Dr Erica Pani

Dr Erica Pani

Assistant Professor (Education) of Local Economic Development and Planning

Department of Geography and Environment

Room No
CKK 4.16
Office Hours
Book via Student Hub
English, Italian, Swahili
Key Expertise
Economic Geography; Methods; Local Economic Development

About me

Erica is Director of the MSc Local Economic Development. She graduated with a PhD in Economic Geography from Queen Mary, University of London in 2016. She joined the Department of Geography and Environment at the LSE in September 2019, after gaining experience at the LSE, Queen Mary University of London, and Newcastle University.

In her research, Erica adopts a heterodox approach to economic geography and urban planning. Her primary goal is to uncover and apply new theoretical, conceptual, and political frameworks that pave the way for equitable economic systems. By critically examining the dynamic interplay between economic practices and societal needs, Erica's work seeks to challenge and redefine traditional notions of value and economic structures. Her distinctive approach emphasizes the significance of recognizing diverse values and the impact they have on shaping our communities and environments. Through this lens, she explores the potential for creating more inclusive and socially just urban spaces.

Erica’s teaching philosophy is rooted in the belief that education should be interactive and transformative. Her aim is to inspire students to think critically and reflectively, motivating them to question and expand their understandings of themselves and the world around them. With a focus on economic geography, research methods, local economic development, and planning, she employs a variety of engaging tools and activities to ensure a dynamic and enriching learning environment.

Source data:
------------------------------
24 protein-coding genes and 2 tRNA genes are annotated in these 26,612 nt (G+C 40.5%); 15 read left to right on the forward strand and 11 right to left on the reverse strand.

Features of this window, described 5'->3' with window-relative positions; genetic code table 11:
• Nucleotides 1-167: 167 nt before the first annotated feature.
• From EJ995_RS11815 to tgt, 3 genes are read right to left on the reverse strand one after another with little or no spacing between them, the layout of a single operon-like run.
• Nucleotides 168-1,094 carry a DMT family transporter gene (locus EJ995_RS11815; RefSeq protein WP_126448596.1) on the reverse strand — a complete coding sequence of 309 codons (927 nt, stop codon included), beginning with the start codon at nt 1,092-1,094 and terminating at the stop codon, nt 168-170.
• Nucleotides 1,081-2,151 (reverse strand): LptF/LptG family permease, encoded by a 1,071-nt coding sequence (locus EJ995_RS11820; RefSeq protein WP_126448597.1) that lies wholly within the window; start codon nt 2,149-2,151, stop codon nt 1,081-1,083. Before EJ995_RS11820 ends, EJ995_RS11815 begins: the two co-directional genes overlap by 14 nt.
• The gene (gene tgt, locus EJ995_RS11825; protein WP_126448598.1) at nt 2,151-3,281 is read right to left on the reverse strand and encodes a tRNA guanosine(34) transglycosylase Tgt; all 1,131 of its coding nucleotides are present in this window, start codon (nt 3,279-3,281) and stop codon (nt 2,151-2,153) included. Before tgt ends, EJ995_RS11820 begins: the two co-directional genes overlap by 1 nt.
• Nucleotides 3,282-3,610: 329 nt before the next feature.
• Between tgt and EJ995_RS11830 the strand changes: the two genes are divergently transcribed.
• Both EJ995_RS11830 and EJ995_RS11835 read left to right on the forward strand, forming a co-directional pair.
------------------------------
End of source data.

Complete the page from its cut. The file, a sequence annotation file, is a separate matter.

Research areas:

A Value Approach to Political Economy:
Adapting and reposing Roger Lee’s work on the Ordinary Economy, Erica’s PhD explored how processes of neoliberalization necessarily emerge in-and-through existing multiple and complex socio-spatial relations. Focusing on the marketisation of Higher Education in England, her PhD won the Royal Geographic Society Best PhD in the UK Economic Geography Research Group, 2016.

A Value Approach to Planning:
Collaborating with colleagues from the Regional and Urban Planning Studies Programme (RUPS) at the LSE, this work suggests that planning is entrenched in values and practices of value due to its fundamental role in planning for diverse material and social forms of society-economy.

Land Tenure Regularisation in Dar es Salaam:

This collaborative work with colleagues from RUPS and Economic Geography explores informal and formal institutions of land tenure security in Dar es Salaam. Every year, around 6 million people, world-wide, settle in slums. Thus, land tenure formalisation represents an increasingly urgent structural challenge to sustainable urban development and poverty reduction - particularly in developing contexts. As a rapidly growing city in Tanzania, Dar es Salaam presents an interesting and important case for exploring and theorising how embedded informal institutions affect structural change and inclusive economic growth in a Global South context.